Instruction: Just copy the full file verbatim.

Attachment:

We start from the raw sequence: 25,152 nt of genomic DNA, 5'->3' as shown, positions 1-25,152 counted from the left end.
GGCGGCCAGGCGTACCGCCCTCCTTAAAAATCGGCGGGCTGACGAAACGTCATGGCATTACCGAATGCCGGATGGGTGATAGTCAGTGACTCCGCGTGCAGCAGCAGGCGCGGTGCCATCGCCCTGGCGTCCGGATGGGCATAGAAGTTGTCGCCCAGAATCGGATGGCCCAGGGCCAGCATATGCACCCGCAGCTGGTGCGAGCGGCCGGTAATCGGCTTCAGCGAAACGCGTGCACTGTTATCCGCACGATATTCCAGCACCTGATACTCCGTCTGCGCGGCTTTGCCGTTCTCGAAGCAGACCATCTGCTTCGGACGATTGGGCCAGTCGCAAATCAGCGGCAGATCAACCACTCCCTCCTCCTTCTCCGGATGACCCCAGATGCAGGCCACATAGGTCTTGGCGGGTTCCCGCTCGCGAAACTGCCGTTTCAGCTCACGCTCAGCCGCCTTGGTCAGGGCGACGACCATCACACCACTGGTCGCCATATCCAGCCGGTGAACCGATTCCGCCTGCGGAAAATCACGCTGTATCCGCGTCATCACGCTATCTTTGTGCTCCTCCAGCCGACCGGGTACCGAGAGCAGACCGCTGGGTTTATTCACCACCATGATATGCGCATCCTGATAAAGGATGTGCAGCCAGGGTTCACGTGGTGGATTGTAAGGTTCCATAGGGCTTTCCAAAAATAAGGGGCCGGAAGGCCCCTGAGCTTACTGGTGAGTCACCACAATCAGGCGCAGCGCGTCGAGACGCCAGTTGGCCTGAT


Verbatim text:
We start from the raw sequence: 25,152 nt of genomic DNA, 5'->3' as shown, positions 1-25,152 counted from the left end.
GGCGGCCAGGCGTACCGCCCTCCTTAAAAATCGGCGGGCTGACGAAACGTCATGGCATTACCGAATGCCGGATGGGTGATAGTCAGTGACTCCGCGTGCAGCAGCAGGCGCGGTGCCATCGCCCTGGCGTCCGGATGGGCATAGAAGTTGTCGCCCAGAATCGGATGGCCCAGGGCCAGCATATGCACCCGCAGCTGGTGCGAGCGGCCGGTAATCGGCTTCAGCGAAACGCGTGCACTGTTATCCGCACGATATTCCAGCACCTGATACTCCGTCTGCGCGGCTTTGCCGTTCTCGAAGCAGACCATCTGCTTCGGACGATTGGGCCAGTCGCAAATCAGCGGCAGATCAACCACTCCCTCCTCCTTCTCCGGATGACCCCAGATGCAGGCCACATAGGTCTTGGCGGGTTCCCGCTCGCGAAACTGCCGTTTCAGCTCACGCTCAGCCGCCTTGGTCAGGGCGACGACCATCACACCACTGGTCGCCATATCCAGCCGGTGAACCGATTCCGCCTGCGGAAAATCACGCTGTATCCGCGTCATCACGCTATCTTTGTGCTCCTCCAGCCGACCGGGTACCGAGAGCAGACCGCTGGGTTTATTCACCACCATGATATGCGCATCCTGATAAAGGATGTGCAGCCAGGGTTCACGTGGTGGATTGTAAGGTTCCATAGGGCTTTCCAAAAATAAGGGGCCGGAAGGCCCCTGAGCTTACTGGTGAGTCACCACAATCAGGCGCAGCGCGTCGAGACGCCAGTTGGCCTGAT